Edward Prescott, Nobel economist who saw harm in quick fixes, dies at 81 – The Washington Post

by | Nov 9, 2022 | Financial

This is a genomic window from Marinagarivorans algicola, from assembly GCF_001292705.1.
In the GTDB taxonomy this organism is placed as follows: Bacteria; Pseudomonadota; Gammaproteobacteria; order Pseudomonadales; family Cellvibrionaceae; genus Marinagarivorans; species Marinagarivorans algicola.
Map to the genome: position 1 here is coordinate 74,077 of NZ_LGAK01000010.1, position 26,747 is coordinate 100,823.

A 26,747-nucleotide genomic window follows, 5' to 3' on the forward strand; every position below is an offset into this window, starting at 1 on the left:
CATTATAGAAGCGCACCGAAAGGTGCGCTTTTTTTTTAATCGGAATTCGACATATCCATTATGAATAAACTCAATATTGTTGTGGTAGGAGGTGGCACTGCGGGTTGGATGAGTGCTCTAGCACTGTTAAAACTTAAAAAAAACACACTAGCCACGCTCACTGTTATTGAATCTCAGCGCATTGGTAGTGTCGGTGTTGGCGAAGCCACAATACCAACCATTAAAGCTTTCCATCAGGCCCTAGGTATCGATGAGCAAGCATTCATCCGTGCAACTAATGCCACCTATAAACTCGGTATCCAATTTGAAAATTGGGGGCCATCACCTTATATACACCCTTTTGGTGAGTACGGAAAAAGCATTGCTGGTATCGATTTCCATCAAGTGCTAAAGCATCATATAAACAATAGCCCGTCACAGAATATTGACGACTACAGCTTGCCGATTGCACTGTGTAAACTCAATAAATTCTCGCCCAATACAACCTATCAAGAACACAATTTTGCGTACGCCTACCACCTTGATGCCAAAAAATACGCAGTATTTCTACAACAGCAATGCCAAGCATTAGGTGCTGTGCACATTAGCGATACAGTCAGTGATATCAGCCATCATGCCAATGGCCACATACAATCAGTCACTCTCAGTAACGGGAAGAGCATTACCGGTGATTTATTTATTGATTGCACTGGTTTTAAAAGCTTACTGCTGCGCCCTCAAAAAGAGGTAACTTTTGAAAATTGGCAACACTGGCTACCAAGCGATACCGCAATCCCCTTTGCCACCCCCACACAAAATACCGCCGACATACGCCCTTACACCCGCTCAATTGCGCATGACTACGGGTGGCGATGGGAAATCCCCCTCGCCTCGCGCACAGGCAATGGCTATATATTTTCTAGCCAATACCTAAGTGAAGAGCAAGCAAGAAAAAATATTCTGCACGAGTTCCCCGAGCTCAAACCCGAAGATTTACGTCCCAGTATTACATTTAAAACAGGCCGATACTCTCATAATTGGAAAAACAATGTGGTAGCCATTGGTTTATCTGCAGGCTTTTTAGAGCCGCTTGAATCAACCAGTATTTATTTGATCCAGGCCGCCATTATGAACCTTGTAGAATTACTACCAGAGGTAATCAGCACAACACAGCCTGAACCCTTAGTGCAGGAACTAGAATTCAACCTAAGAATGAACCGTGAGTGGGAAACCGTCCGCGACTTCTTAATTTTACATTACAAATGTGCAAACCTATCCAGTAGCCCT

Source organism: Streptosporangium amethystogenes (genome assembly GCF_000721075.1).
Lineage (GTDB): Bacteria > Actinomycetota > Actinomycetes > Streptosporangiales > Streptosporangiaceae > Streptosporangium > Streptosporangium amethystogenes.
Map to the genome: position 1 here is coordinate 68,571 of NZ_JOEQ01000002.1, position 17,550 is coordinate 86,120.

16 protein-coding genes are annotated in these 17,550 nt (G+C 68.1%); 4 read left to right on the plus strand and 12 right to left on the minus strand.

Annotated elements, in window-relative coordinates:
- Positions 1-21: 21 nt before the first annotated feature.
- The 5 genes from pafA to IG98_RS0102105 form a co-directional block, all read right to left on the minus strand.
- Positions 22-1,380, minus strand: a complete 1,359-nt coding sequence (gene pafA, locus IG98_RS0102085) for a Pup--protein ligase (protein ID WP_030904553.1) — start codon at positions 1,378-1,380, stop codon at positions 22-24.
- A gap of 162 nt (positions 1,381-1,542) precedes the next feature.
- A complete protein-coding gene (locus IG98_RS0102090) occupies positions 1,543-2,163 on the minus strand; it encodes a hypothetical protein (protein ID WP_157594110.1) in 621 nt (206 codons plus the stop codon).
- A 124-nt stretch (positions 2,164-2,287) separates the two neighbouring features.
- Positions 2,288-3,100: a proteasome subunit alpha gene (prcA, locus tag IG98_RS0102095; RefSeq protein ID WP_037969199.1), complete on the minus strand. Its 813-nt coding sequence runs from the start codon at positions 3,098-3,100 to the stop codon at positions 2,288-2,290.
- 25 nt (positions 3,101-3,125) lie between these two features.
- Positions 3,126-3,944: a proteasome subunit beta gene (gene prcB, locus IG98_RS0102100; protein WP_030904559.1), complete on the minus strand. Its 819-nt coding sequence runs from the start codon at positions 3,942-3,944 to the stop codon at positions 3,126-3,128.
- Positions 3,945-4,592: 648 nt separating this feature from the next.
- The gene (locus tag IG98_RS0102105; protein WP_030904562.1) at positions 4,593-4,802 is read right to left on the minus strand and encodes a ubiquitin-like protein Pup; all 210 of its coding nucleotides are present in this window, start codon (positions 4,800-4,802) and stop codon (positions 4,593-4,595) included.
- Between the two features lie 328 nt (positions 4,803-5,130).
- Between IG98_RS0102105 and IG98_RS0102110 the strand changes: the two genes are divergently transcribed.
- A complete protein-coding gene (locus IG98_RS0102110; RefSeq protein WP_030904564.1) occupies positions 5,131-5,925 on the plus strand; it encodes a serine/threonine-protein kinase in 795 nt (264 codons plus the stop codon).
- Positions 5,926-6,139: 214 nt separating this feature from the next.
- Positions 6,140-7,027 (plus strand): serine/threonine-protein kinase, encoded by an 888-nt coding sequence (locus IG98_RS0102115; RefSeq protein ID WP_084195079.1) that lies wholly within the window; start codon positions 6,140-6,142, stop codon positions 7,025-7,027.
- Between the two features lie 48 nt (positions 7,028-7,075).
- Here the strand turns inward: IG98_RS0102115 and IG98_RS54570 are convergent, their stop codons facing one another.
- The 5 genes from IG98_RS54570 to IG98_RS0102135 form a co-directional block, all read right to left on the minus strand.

Gift ArticleEdward Prescott, a Nobel laureate economist who urged policymakers to take the long view on economic strategies and resist short-range tinkering over issues such as employment and interest rates, arguing that seeking quick booms often can be followed by sobering busts, died Nov. 6 at a health-care center in Paradise Valley, Ariz. He was 81.His son, Edward, said his father had been receiving cancer treatment.Dr. Prescott’s work with Norwegian economist Finn E. Kydland, with whom he shared the 2004 Nobel Prize in economics, was as much about high-level policy as it was consumer psychology — with particular relevance to the current worries over rising food and energy prices and the many voters looking for someone to blame.Dr. Prescott challenged widely held outlooks among Western central banks and economic policy chiefs favoring direct interventions, such as pumping up interest rates to fight inflation or dropping borrowing costs in attempts to jump-start business growth and consumer spending.AdvertisementHe contended that the tweaks may bring temporary relief but end up causing disruptive economic crests and valleys. A calmer path, he asserted, is better for financial markets and job growth, and lessens the chances for mood swings by the public and businesses.The key to any good policy, Dr. Prescott summarized, was to make a commitment and stick to it.“What I am going to describe for you is a revolution in macroeconomics,” Dr. Prescott wrote in the American Economist in 2006.The essay further distilled theories from a seminal 1977 paper by Dr. Prescott and Kydland, titled “Rules Rather Than Discretion: The Inconsistency of Optimal Plans” and written during a time of U.S. “stagflation,” a combination of high inflation and stagnant economic growth.Fluctuations and unpredictability in economic policy, they argued, feed into turbulence, exacerbate boom-and-bust cycles and lead to potentially harmful decisions on the home front.AdvertisementIf a family, for example, expects higher taxes in the future, it may spend more now and save less, Dr. Prescott theorized. If businesses anticipate interest rate hikes in attempts to tame inflation, they may bump up prices in advance and keep the inflationary cycle going.“You should not think in terms of controlling the economy,” Dr. Prescott said in 2004. “That leads to bad outcomes. You should think in terms of committing to good policy rules.”“So much of his work challenged the way we modeled economic policy, forcing us to dig deeper into our theories and tests of our theories against data,” said a statement from Art Rolnick, former director of research at the Federal Reserve Bank of Minneapolis, where Dr. Prescott was an adviser while he held various teaching and research positions, including at Arizona State University since 2003.The Nobel Committee said Dr. Prescott and Kydland, now at the University of California at Santa Barbara, challenged views on the “credibility and political feasibility of economic policy.”AdvertisementFor some detractors, however, Dr. Prescott and Kydland were on intellectual shaky ground.Their theories ran roughshod over one of the architects of economic policies since the Great Depression, John Maynard Keynes. In the Keynesian view, officials should always have their hands on the economic levers. During slumps, raise government spending and lower interest rates, Keynes advised. To combat …

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